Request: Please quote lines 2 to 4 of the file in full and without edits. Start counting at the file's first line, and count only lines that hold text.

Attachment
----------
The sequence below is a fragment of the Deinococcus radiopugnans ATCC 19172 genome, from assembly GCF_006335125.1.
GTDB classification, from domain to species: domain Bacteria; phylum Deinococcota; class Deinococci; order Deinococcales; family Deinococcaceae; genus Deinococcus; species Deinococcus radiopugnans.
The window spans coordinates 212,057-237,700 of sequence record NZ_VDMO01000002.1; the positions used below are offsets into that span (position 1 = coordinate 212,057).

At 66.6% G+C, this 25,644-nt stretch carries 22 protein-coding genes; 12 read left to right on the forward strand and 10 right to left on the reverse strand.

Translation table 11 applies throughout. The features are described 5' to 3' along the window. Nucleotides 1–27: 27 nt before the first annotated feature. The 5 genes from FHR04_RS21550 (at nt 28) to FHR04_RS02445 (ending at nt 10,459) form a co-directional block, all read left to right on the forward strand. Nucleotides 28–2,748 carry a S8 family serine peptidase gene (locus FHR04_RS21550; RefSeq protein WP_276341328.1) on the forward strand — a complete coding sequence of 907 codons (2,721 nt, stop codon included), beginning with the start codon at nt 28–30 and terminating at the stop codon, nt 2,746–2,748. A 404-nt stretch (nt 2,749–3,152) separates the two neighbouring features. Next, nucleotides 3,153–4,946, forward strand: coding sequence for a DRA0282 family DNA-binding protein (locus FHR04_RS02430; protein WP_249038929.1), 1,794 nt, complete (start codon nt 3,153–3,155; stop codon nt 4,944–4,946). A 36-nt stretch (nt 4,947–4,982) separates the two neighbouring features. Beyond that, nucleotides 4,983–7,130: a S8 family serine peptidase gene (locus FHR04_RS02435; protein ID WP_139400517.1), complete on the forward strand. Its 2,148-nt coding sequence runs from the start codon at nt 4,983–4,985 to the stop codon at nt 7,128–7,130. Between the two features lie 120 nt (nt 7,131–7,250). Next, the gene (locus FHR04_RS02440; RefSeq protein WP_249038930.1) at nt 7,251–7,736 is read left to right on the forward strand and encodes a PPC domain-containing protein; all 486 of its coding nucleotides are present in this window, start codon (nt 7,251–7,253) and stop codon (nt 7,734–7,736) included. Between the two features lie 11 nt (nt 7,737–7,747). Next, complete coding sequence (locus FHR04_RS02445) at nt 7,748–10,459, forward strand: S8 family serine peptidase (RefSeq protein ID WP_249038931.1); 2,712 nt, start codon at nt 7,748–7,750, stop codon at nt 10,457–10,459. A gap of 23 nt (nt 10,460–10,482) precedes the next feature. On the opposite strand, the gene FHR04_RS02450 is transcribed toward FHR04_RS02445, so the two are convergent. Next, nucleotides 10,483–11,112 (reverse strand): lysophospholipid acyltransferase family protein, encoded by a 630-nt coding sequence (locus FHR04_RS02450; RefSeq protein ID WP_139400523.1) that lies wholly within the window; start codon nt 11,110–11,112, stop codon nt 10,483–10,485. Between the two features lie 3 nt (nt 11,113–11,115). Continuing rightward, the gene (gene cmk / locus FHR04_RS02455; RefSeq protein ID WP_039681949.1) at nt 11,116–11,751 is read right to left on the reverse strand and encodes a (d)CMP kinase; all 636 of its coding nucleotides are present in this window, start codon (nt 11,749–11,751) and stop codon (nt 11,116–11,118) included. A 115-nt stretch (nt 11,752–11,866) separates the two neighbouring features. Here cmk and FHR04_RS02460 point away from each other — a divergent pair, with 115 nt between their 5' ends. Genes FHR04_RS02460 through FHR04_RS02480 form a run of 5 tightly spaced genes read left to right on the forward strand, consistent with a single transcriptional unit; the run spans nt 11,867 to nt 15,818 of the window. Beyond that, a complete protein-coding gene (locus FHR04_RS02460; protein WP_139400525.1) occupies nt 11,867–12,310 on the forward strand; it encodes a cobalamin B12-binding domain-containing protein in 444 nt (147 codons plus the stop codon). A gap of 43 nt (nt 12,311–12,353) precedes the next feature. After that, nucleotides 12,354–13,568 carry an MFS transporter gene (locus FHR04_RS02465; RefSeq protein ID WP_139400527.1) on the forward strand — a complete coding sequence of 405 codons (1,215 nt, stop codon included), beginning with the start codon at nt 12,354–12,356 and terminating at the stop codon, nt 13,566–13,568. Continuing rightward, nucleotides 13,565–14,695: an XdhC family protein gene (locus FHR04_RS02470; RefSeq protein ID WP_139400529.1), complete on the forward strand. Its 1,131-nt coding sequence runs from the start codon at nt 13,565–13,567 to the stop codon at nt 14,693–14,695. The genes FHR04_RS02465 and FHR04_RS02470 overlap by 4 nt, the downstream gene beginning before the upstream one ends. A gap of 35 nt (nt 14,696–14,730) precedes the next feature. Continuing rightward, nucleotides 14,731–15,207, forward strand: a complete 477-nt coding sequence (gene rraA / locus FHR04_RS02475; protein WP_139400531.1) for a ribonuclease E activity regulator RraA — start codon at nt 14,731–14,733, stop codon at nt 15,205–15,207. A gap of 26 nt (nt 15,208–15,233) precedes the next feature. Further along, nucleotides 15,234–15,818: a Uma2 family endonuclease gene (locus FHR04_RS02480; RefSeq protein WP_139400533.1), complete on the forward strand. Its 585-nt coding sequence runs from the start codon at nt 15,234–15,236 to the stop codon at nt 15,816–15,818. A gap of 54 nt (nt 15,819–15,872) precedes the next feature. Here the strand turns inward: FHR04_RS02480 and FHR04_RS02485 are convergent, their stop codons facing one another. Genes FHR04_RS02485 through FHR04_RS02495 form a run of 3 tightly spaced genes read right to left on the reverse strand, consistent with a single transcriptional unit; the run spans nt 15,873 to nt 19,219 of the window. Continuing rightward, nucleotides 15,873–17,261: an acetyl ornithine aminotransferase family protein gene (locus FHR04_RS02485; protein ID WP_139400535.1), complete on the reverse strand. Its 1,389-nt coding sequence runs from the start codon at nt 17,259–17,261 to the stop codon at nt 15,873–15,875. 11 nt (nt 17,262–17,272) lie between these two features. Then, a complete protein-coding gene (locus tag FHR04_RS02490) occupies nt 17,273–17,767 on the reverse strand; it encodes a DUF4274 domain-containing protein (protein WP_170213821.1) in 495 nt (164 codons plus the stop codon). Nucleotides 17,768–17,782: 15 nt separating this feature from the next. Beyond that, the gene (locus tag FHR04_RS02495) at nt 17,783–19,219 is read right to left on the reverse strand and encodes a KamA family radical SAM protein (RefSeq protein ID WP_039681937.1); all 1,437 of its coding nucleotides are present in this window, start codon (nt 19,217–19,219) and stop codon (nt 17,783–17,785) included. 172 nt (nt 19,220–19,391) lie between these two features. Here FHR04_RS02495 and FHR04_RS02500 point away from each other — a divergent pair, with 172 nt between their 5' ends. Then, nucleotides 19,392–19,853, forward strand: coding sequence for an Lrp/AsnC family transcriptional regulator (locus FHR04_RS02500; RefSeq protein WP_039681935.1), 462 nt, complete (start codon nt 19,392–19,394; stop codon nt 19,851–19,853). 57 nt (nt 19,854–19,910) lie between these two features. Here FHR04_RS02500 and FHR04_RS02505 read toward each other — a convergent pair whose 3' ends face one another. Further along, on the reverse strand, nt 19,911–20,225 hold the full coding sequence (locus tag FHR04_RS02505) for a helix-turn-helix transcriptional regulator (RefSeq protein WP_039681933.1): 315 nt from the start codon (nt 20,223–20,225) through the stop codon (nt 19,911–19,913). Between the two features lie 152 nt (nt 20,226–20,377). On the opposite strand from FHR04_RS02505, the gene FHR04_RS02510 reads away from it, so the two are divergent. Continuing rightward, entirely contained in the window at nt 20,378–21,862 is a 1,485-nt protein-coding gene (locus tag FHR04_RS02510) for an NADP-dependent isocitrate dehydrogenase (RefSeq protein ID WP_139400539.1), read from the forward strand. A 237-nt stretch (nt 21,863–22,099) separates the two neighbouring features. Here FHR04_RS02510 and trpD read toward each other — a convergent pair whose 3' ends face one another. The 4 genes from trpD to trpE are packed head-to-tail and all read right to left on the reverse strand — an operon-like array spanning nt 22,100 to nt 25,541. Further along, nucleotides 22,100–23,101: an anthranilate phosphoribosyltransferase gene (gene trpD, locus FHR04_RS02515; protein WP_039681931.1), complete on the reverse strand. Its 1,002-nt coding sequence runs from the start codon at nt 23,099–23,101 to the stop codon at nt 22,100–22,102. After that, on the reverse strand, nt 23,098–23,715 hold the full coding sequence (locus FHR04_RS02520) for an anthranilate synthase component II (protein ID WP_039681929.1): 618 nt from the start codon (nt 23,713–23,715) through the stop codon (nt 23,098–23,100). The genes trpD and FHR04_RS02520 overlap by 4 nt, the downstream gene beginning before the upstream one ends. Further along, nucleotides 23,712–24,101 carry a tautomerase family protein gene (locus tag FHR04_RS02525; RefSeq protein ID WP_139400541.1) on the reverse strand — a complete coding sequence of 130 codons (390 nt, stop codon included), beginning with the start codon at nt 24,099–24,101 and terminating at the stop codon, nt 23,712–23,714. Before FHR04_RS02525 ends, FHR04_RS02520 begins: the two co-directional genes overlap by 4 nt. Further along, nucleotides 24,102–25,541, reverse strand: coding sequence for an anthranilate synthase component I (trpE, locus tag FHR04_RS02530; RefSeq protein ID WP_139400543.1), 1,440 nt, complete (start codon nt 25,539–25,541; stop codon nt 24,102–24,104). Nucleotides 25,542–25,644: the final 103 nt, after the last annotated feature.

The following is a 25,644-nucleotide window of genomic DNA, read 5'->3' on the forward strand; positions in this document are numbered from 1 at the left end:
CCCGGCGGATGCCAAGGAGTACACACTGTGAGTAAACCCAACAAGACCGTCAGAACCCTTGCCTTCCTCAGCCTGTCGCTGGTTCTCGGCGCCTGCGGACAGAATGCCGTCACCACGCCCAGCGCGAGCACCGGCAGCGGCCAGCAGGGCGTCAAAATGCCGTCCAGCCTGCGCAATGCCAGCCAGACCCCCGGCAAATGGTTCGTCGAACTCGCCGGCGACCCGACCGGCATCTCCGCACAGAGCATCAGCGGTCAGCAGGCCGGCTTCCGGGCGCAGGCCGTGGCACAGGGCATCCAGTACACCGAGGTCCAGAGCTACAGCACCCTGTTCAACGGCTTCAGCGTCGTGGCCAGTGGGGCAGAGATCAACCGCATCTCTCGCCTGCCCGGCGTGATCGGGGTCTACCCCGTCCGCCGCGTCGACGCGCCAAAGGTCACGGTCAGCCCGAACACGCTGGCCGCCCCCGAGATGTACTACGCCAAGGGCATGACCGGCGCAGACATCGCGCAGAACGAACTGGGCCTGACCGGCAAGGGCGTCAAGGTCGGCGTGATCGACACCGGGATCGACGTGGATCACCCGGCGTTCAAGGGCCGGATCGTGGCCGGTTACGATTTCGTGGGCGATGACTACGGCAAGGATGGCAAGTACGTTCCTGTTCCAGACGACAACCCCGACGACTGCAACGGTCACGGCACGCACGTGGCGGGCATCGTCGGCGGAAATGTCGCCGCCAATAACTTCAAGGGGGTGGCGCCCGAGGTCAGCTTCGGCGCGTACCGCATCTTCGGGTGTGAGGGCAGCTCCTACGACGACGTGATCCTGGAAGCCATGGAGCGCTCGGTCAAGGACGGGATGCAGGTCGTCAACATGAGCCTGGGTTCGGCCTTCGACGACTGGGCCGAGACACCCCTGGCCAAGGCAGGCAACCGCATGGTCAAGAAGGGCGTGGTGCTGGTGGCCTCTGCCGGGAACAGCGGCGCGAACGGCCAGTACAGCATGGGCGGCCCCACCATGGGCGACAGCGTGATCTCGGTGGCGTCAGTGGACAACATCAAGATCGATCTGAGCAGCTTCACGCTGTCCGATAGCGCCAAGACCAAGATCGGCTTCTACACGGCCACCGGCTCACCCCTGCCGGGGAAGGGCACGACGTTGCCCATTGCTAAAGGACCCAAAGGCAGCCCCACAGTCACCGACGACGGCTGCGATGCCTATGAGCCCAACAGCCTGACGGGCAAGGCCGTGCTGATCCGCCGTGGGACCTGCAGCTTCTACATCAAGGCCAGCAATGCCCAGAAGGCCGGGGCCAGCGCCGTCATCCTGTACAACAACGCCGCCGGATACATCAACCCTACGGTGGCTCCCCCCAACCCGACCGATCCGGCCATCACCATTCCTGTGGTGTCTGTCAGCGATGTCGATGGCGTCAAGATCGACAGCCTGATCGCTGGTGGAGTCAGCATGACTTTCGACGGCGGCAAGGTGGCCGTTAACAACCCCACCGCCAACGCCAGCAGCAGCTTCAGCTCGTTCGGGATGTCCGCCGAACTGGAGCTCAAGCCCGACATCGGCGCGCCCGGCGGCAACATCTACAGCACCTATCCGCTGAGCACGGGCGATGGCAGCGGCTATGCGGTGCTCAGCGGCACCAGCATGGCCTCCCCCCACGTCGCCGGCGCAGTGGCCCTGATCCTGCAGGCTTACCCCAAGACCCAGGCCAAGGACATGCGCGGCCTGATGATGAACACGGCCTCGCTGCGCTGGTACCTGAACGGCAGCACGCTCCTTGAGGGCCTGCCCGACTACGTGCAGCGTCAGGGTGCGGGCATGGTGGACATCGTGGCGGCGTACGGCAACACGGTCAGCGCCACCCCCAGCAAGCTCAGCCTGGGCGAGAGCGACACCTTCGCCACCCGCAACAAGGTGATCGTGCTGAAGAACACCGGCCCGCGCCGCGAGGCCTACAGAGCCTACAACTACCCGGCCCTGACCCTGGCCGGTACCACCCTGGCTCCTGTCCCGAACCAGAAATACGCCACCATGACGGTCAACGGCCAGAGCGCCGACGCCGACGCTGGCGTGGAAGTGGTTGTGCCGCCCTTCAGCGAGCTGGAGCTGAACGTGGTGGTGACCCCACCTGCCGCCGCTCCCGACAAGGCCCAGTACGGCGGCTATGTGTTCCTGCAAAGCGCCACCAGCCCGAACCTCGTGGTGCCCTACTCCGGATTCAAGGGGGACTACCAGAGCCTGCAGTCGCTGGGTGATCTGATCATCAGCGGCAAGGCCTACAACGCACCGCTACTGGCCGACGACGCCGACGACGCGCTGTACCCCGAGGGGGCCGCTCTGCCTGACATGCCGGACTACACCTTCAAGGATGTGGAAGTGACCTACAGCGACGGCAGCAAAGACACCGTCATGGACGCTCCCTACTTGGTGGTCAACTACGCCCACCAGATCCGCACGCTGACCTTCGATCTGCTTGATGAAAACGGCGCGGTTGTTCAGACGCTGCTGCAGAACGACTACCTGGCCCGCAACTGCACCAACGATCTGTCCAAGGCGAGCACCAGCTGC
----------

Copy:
GTDB classification, from domain to species: domain Bacteria; phylum Deinococcota; class Deinococci; order Deinococcales; family Deinococcaceae; genus Deinococcus; species Deinococcus radiopugnans.
The window spans coordinates 212,057-237,700 of sequence record NZ_VDMO01000002.1; the positions used below are offsets into that span (position 1 = coordinate 212,057).

At 66.6% G+C, this 25,644-nt stretch carries 22 protein-coding genes; 12 read left to right on the forward strand and 10 right to left on the reverse strand.